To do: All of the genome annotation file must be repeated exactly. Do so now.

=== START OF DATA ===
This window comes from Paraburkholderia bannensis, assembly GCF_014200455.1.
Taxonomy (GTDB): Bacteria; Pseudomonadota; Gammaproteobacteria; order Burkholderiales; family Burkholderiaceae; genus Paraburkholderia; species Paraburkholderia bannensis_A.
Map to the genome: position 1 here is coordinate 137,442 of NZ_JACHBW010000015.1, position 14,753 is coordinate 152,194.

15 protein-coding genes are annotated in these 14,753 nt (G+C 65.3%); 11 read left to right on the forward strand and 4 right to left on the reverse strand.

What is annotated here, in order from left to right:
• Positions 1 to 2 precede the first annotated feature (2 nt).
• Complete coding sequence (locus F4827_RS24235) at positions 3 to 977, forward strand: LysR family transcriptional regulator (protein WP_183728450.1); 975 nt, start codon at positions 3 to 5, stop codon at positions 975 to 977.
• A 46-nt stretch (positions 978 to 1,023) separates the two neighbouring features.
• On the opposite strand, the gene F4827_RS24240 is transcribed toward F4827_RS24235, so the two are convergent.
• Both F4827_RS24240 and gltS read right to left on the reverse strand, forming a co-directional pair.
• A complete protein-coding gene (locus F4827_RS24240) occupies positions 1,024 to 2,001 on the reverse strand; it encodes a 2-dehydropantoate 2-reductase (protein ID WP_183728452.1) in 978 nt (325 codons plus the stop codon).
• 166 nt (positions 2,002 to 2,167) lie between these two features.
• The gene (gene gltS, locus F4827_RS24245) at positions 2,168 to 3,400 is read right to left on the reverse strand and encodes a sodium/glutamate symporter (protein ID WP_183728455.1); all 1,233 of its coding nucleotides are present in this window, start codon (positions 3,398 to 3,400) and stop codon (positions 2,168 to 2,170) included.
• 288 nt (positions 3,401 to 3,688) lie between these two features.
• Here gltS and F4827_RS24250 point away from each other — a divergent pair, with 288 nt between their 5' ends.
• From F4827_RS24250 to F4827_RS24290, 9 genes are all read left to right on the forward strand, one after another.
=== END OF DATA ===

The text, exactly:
This window comes from Paraburkholderia bannensis, assembly GCF_014200455.1.
Taxonomy (GTDB): Bacteria; Pseudomonadota; Gammaproteobacteria; order Burkholderiales; family Burkholderiaceae; genus Paraburkholderia; species Paraburkholderia bannensis_A.
Map to the genome: position 1 here is coordinate 137,442 of NZ_JACHBW010000015.1, position 14,753 is coordinate 152,194.

15 protein-coding genes are annotated in these 14,753 nt (G+C 65.3%); 11 read left to right on the forward strand and 4 right to left on the reverse strand.

What is annotated here, in order from left to right:
• Positions 1 to 2 precede the first annotated feature (2 nt).
• Complete coding sequence (locus F4827_RS24235) at positions 3 to 977, forward strand: LysR family transcriptional regulator (protein WP_183728450.1); 975 nt, start codon at positions 3 to 5, stop codon at positions 975 to 977.
• A 46-nt stretch (positions 978 to 1,023) separates the two neighbouring features.
• On the opposite strand, the gene F4827_RS24240 is transcribed toward F4827_RS24235, so the two are convergent.
• Both F4827_RS24240 and gltS read right to left on the reverse strand, forming a co-directional pair.
• A complete protein-coding gene (locus F4827_RS24240) occupies positions 1,024 to 2,001 on the reverse strand; it encodes a 2-dehydropantoate 2-reductase (protein ID WP_183728452.1) in 978 nt (325 codons plus the stop codon).
• 166 nt (positions 2,002 to 2,167) lie between these two features.
• The gene (gene gltS, locus F4827_RS24245) at positions 2,168 to 3,400 is read right to left on the reverse strand and encodes a sodium/glutamate symporter (protein ID WP_183728455.1); all 1,233 of its coding nucleotides are present in this window, start codon (positions 3,398 to 3,400) and stop codon (positions 2,168 to 2,170) included.
• 288 nt (positions 3,401 to 3,688) lie between these two features.
• Here gltS and F4827_RS24250 point away from each other — a divergent pair, with 288 nt between their 5' ends.
• From F4827_RS24250 to F4827_RS24290, 9 genes are all read left to right on the forward strand, one after another.